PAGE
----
Arts and Entertainment
The starship in Star Wars: The Force Awakens
filmsThe first glimpse of JJ Abrams' new film has been released online
News
The Speaker of the House will takes his turn as guest editor of the Today programme
arts + ents
Arts and Entertainment
The cast of Downton Abbey in the 2014 Christmas special
TV
Arts and Entertainment
Jude Law in Black Sea

film

In Black Seahe is as audiences have never seen him before

Arts and Entertainment
Johnny Depp no longer cares if people criticise his movie flops

film

PROMOTED VIDEO
Arts and Entertainment
Scare tactics: Michael Palin and Jodie Comer in ‘Remember Me’

TVReview: Remember Me, BBC1
Arts and Entertainment
Carrie Hope Fletcher
booksFirst video bloggers conquered YouTube. Now they want us to buy their books
Have you tried new the Independent Digital Edition apps?
Arts and Entertainment

ebooksNow available in paperback
Arts and Entertainment

ebooks
Arts and Entertainment
Damien Hirst
artCoalition's anti-culture policy and cuts in local authority spending to blame, says academic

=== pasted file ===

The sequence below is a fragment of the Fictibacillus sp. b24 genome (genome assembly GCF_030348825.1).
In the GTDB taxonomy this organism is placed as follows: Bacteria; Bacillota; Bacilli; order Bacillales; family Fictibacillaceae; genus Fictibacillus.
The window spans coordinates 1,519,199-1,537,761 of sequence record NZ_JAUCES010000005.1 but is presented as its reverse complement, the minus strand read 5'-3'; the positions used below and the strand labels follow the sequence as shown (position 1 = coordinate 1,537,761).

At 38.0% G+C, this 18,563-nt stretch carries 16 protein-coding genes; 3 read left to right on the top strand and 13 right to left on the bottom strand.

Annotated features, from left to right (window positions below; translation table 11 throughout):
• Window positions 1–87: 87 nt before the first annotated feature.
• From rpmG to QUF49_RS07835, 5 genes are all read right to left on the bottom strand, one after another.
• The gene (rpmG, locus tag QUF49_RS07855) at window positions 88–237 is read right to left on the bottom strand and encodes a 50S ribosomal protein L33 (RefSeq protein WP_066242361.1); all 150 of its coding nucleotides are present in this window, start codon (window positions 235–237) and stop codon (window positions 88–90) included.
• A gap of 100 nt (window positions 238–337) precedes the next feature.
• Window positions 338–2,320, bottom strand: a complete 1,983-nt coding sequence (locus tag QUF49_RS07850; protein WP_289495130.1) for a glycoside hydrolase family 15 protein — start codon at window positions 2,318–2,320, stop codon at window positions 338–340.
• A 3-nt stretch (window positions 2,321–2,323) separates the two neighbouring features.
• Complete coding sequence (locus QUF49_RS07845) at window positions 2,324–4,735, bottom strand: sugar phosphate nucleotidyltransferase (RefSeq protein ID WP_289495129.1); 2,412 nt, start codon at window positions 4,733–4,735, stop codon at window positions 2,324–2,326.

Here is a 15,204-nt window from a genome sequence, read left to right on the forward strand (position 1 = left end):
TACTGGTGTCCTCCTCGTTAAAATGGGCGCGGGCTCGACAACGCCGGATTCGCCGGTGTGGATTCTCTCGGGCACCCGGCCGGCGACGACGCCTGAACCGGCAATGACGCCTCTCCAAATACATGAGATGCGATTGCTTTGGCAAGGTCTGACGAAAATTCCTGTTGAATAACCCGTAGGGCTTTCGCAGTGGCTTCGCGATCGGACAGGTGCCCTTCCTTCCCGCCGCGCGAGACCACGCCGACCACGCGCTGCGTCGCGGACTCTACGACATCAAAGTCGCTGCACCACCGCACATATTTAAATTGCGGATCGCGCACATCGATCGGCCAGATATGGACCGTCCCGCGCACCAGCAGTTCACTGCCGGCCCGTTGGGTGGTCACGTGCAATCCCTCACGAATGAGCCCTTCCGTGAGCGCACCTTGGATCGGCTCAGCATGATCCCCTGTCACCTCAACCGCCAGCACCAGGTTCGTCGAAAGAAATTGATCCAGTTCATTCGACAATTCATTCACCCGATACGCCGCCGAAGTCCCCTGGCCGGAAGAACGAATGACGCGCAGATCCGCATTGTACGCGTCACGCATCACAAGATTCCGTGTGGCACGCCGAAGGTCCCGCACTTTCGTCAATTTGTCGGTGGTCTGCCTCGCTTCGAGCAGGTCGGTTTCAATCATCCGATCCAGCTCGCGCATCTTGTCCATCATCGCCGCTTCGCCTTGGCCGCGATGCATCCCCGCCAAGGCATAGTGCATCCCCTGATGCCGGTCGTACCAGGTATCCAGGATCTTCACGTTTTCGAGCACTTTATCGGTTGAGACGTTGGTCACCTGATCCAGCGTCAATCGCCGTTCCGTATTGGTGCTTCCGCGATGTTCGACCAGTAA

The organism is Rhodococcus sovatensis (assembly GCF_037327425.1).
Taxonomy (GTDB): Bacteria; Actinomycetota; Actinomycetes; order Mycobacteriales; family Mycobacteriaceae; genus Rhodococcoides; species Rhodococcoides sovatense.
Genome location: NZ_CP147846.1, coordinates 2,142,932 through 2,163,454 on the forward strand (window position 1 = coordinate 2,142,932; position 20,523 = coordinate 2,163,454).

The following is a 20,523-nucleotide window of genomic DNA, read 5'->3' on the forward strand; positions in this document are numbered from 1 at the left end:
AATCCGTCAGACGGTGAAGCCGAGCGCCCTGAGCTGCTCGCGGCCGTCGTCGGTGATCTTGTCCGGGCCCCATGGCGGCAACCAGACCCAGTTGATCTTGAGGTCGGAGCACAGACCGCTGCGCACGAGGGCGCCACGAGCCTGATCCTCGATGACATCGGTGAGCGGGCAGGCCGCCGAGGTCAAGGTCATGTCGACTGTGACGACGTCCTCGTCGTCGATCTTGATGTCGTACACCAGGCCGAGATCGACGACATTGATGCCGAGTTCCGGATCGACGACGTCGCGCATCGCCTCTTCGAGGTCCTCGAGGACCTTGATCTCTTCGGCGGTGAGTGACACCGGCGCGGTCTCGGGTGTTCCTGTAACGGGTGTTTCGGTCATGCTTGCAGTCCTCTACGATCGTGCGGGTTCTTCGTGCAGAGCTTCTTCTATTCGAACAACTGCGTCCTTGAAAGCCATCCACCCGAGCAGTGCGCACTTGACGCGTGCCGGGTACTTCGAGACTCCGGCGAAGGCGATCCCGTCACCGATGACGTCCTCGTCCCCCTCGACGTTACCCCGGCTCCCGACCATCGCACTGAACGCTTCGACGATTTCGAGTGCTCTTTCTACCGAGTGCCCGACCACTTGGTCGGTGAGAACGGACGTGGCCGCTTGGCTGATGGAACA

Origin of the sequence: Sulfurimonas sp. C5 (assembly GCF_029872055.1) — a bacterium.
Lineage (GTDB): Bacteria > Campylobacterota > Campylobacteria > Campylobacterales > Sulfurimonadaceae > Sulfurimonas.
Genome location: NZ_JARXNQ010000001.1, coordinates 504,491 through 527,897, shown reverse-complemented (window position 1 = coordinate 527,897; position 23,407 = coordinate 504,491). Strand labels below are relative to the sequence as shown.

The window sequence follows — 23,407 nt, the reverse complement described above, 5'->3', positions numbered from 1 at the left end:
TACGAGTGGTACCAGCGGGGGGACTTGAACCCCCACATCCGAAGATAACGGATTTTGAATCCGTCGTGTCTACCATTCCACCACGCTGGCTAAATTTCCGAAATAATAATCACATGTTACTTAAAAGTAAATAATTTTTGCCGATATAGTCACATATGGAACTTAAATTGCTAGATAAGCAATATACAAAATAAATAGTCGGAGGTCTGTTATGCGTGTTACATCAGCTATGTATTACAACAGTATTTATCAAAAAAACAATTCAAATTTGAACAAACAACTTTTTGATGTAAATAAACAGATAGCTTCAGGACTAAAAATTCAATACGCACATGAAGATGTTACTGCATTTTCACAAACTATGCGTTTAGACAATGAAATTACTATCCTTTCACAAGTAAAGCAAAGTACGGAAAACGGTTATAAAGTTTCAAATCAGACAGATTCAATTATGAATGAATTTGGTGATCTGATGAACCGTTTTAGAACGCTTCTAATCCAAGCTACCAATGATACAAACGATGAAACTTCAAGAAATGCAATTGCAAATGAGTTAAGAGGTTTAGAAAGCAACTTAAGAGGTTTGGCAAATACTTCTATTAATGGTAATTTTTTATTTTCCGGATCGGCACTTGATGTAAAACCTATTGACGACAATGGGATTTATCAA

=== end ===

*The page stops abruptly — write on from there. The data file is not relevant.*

Arts and Entertainment
A comedy show alumni who has gone on to be a big star, Jon Stewart
tvRival television sketch shows vie for influential alumni
Arts and Entertainment
Jason goes on a special mission for the queen
tvReview: Everyone loves a CGI Cyclops and the BBC's Saturday night charmer is getting epic
Arts and Entertainment
Image has been released by the BBC
tv
Arts and Entertainment
Will there ever be a Friends reunion?
TV
News
Harry Hill plays the Professor in the show and hopes it will help boost interest in science among young people
arts + ents
Arts and Entertainment
A Van Gogh sold at Sotheby’s earlier this month
art
Arts and Entertainment

MusicThe band accidentally called Londoners the C-word

Arts and Entertainment
It would 'mean a great deal' to Angelina Jolie if she won the best director Oscar for Unbroken

Film 'I've never been comfortable on-screen', she says

Arts and Entertainment
Winnie the Pooh has been branded 'inappropriate' in Poland
books
Arts and Entertainment
Lee Evans is quitting comedy to spend more time with his wife and daughter

comedy
Arts and Entertainment
American singer, acclaimed actor of stage and screen, political activist and civil rights campaigner Paul Robeson (1898 - 1976), rehearses in relaxed mood at the piano.